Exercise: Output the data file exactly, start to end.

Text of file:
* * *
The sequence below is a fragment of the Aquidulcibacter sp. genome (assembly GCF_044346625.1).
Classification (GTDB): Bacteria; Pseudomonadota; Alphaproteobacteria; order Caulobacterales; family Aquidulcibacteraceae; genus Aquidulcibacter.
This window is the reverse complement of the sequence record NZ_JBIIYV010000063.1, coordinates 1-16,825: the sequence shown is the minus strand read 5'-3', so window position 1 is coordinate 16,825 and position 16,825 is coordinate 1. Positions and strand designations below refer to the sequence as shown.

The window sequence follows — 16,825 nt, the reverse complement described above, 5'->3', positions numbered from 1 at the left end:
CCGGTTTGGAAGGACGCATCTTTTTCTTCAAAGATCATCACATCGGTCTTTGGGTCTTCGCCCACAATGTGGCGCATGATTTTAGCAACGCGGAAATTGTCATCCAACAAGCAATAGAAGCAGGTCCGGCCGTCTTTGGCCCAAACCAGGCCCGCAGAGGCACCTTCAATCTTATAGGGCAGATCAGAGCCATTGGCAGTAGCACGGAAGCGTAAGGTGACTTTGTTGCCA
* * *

The sequence below is a fragment of the Aquidulcibacter sp. genome (assembly GCF_044346625.1).
Classification (GTDB): Bacteria; Pseudomonadota; Alphaproteobacteria; order Caulobacterales; family Aquidulcibacteraceae; genus Aquidulcibacter.
This window is the reverse complement of the sequence record NZ_JBIIYV010000063.1, coordinates 1-16,825: the sequence shown is the minus strand read 5'-3', so window position 1 is coordinate 16,825 and position 16,825 is coordinate 1. Positions and strand designations below refer to the sequence as shown.

The window sequence follows — 16,825 nt, the reverse complement described above, 5'->3', positions numbered from 1 at the left end:
CCGGTTTGGAAGGACGCATCTTTTTCTTCAAAGATCATCACATCGGTCTTTGGGTCTTCGCCCACAATGTGGCGCATGATTTTAGCAACGCGGAAATTGTCATCCAACAAGCAATAGAAGCAGGTCCGGCCGTCTTTGGCCCAAACCAGGCCCGCAGAGGCACCTTCAATCTTATAGGGCAGATCAGAGCCATTGGCAGTAGCACGGAAGCGTAAGGTGACTTTGTTGCCA